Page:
While researchers have expressed ‘cautious optimism’ about the results, this scientific advance is clearly great news. The new vaccine (PfSPZ) ‘uses a weakened form of the whole parasite to invoke an immune response’, something that was previously thought too difficult to achieve. It was produced from 850 mosquitoes that were dissected in about one hour by six researchers. Six subjects given five doses of the vaccine were completely protected against malaria, compared to three of nine who were given four doses. The vaccine must be given intravenously, which is not as efficient as injection or oral administration, but the dosage is small (.5 ml) and researchers are working on improving the delivery of the vaccine. Read the rest of this entry »
Hunger is widespread, especially in developing countries. Food crises often occur in the poorest countries and even communities in the most developed parts of the world deal with health problems related to lack of food, like malnutrition in children. But the world’s food supply is not at the root of the problem rather it is what is done with it. In fact, food production in terms of cereals is at far greater productive capacity than it’s ever been in the past (see also FAO Cereal Supply and Demand Brief); there is more than enough food to go around, even as the global population gets bigger and more people demand a varied diet as many people living in more developed countries do. The old philosophical argument originating from Robert Malthus in the 18th century that population growth will lead to global food shortage is overstated and incorrect at present. Malthus wrote:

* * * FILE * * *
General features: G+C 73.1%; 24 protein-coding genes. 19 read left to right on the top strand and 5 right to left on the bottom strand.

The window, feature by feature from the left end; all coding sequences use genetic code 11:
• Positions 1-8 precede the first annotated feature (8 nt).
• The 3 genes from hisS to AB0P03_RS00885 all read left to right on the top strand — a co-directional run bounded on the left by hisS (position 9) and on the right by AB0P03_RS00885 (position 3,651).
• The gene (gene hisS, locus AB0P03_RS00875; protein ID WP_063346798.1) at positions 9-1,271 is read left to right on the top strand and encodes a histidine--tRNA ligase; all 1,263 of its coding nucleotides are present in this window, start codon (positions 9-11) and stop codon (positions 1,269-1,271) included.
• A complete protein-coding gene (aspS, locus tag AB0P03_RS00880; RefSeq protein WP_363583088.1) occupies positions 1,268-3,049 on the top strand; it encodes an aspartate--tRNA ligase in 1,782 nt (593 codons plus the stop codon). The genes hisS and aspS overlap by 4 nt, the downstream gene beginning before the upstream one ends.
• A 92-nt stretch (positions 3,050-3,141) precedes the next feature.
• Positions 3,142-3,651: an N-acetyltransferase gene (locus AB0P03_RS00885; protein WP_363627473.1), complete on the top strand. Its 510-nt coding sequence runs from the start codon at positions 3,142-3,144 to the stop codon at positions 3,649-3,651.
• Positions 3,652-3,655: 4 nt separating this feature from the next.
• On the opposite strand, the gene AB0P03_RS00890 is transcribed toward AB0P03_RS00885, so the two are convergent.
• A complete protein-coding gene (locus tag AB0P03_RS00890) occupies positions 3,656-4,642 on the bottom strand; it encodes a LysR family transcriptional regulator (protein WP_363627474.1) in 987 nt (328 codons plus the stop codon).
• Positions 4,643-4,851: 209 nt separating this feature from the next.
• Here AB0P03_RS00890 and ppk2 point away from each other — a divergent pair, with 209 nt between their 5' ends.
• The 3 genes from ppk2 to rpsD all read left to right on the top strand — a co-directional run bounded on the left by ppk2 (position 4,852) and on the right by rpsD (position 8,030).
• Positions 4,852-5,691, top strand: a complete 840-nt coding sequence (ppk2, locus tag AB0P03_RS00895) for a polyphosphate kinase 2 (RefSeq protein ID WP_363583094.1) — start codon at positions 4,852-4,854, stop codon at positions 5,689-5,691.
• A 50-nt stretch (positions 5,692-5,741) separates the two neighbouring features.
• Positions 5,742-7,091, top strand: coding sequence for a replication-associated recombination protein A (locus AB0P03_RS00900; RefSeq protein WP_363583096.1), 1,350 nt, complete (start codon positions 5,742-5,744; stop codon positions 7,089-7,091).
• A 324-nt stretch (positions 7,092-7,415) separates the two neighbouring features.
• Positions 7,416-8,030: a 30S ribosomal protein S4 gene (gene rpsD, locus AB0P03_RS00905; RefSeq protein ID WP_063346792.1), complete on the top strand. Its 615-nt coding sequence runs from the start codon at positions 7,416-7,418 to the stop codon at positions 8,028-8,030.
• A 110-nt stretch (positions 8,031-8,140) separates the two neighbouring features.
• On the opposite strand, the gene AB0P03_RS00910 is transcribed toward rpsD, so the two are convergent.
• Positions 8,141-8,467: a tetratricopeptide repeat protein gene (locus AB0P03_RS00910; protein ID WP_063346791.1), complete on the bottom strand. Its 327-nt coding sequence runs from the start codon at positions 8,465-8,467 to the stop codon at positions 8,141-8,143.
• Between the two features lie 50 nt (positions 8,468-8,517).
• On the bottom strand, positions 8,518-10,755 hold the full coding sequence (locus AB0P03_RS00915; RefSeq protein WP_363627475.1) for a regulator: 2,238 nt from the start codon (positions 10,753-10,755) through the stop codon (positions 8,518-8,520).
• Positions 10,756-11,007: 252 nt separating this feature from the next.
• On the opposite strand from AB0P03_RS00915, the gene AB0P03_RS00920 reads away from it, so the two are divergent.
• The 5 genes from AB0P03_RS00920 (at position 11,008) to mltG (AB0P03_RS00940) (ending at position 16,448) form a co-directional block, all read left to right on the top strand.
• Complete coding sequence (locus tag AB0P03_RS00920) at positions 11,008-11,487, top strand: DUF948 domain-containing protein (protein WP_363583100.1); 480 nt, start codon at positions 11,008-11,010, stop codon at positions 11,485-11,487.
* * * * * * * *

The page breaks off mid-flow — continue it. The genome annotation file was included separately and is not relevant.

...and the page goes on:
‘The power of population is so superior to the power in the earth to produce subsistence for man, that premature death must in some shape or other visit the human race’. Thomas Malthus, 1798. An Essay on the Principle of Population
Because of the technological means in place for planting and harvesting food there are often surpluses, especially in richer countries, but food is often wasted. Instead of becoming more conservative and conscious of the food resources available, many nations have become overly consumerist and wasteful. 1.2-2 billion tonnes of all food produced ends up as waste, which is 30%-50% of total food production in the world, and it is not only a waste of food but a waste of energy, water and other resources that go into producing it. Read the rest of this entry »
From 2001-10 there have been unprecedented extremes in global climate with more national temperature records broken than in any previous decade, according to a recent report from the World Meteorological Organization. For many this may not seem like news, it has been known for some time that the planet’s climate(s) has been changing radically for some years. Even people in their everyday lives are able to perceive with some accuracy changes in climate. What the report highlights is that these extremes have worsened in recent years, especially in regards to their impacts on human life and economy. During 2001-10 more than 370,000 people died as a result of extreme weather and climate conditions. This includes heat waves, floods, cold snaps, drought and storms.
Is every extreme weather event due to a changing climate? This is something that requires further research because of the complexities involved. What researchers can say is that it’s more likely for extreme weather events such as heat waves to occur more frequently because of climate change, and with increased intensity. This makes planning challenging, nevertheless it needs to happen. People can learn from extreme weather events that have taken place around the world in order to plan for the present and future. Climate adaptation, while less attractive in some cases to mitigation and more recently geoengineering techniques, has a major role to play in mitigating the impacts of extreme weather events. Read the rest of this entry »